I have lots of beautiful cookbooks, but I don't use them all on a regular basis. Totally guilty of having many a book that sits forgotten on my shelf after I've gazed at the photos and read through the recipes.
However, not all of my cookbooks are destined collect dust: some I rely on and use time and time again. Books covered in sticky food splatters and little post-it notes with recipe modifications and reminders scribbled on them. I took some time over the last week or so to sort through my most-used books to narrow it down to the top 5 based on how many recipes I've made from them this past year, and how often I use them.
So, without further ado, here they are in decending order of usage:
It's no secret that I eat a lot of baking, so having healthy lunches and dinners helps to balance things out. I've always been a fan of America's Test Kitchen's recipes and this book has come in handy throughout the past year for tasty yet healthy dinners. I've made a number of the recipes, but the ones that we make over and over are the classic comfort food dishes:
- Chicken and Dumplings
- Tex-Mex Chicken and Brown Rice
- Sloppy Joes
The book isn't nearly as pretty nor as packed with photos as many of my other cookbooks, but the recipes work and work well, which is the most important part.
Fourth on the list is another America's Test Kitchen book. Again it's because the book does exactly as it promises: gives you recipes that work. These ones are quick recipes, not necessarily healthy ones, but lots of options for fast weekday meals.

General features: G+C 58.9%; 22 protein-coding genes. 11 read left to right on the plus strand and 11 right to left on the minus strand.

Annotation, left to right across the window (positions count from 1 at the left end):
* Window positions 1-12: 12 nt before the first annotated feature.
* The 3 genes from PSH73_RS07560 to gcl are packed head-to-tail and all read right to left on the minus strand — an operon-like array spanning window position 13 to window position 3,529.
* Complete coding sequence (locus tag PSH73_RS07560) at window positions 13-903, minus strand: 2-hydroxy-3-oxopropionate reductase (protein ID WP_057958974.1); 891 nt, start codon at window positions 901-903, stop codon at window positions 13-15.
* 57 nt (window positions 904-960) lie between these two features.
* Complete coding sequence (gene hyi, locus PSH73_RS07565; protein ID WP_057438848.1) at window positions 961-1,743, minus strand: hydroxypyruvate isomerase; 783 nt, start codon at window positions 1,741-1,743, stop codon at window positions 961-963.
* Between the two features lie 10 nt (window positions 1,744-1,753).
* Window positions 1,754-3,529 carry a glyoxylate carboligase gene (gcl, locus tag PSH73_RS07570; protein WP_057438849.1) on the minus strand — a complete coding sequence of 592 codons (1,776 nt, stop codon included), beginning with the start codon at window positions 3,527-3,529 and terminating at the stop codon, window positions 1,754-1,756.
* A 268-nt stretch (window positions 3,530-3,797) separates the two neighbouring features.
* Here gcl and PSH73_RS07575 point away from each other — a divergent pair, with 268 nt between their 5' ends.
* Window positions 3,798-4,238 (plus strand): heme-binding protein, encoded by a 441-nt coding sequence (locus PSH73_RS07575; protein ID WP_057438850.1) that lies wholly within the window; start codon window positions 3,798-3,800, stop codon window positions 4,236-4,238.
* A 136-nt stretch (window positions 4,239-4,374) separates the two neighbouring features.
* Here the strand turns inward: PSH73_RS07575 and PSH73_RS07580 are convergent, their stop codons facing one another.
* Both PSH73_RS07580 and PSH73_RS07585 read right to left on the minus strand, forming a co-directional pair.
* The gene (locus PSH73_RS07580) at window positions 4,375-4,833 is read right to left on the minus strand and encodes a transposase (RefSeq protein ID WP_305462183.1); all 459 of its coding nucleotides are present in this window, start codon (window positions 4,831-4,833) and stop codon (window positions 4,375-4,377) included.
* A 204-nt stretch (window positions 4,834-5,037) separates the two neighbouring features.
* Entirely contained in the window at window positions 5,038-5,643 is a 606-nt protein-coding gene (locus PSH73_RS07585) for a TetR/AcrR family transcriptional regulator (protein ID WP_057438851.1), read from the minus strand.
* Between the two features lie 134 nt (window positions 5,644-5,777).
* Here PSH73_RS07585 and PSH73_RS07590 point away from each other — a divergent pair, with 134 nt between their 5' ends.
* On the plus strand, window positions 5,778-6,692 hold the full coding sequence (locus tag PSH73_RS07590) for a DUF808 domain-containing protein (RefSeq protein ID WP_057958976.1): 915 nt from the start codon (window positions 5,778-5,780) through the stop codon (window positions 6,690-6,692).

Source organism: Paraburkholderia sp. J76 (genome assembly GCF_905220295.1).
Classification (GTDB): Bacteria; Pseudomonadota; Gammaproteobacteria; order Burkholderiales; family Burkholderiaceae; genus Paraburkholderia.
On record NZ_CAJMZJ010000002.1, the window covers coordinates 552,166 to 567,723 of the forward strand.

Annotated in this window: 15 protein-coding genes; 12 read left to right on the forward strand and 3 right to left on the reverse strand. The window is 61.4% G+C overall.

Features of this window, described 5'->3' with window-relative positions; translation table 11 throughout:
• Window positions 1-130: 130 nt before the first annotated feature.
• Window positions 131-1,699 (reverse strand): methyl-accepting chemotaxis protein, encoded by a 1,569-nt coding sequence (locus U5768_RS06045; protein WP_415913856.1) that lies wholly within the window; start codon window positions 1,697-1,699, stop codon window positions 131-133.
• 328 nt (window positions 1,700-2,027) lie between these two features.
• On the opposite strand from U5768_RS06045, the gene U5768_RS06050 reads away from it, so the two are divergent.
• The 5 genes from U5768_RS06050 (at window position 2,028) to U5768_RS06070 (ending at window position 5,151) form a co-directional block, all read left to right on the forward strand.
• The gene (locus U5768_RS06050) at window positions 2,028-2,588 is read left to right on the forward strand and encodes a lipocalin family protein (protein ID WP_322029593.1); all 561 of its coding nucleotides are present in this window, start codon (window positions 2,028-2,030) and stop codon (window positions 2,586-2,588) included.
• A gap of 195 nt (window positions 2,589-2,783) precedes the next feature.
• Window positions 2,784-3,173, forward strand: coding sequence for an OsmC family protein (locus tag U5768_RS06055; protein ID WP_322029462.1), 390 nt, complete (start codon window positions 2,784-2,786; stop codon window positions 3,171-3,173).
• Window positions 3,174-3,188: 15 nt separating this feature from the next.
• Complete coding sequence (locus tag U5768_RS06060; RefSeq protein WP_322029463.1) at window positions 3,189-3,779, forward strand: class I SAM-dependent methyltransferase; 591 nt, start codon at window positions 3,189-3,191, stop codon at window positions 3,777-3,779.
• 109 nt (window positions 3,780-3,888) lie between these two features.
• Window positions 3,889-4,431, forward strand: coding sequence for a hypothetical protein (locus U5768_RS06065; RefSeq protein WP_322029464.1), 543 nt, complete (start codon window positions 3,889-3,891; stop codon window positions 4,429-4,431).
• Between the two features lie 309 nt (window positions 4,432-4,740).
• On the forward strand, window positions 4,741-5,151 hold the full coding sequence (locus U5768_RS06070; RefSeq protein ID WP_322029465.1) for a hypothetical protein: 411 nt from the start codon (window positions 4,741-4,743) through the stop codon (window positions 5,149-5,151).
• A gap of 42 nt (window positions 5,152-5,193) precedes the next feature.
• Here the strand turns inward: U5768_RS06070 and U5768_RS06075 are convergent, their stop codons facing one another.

The recipe we probably use the most from this book is the quick Thai curry. In fact, for a while we made it for frequently that I needed to take a break from it for a few months from Thai curry overdose. Other recipes we liked were:
- Skillet Goulash
- Fish Tacos with Avocado
- Salmon with Asparagus and Chive Butter Sauce
I absolutely adore this book. It has that perfect combination of beautiful photos, interesting tips and tricks, and tons of practical recipes. My brother bought it for me a few years ago and it's the book that taught me the basics of canning. At this point, I feel comfortable enough to use the recipes as guidelines and play around with ingredients, but I've also followed the majority of the recipes to the letter and have always been happy with the results.
Liana Krissoff's recipes use less sugar and apple cores for extra pectin instead of packages of pectin which results in a softer set jam that is intensely fruit flavored.
My copy is very sticky.. the sign of a well-used canning book.
It's hard to pick favorite recipes from this one, because I enjoy them all so much. But if I must narrow it down then I'll go with:
- Apricot and Vanilla Bean Preserves
- Brandied Sweet Cherries with Red Wine
- Strawberry Jam
- Classic Peach Jam
If you're in the market for a new canning book, or are curious to try canning for the first time then I highly recommend this book.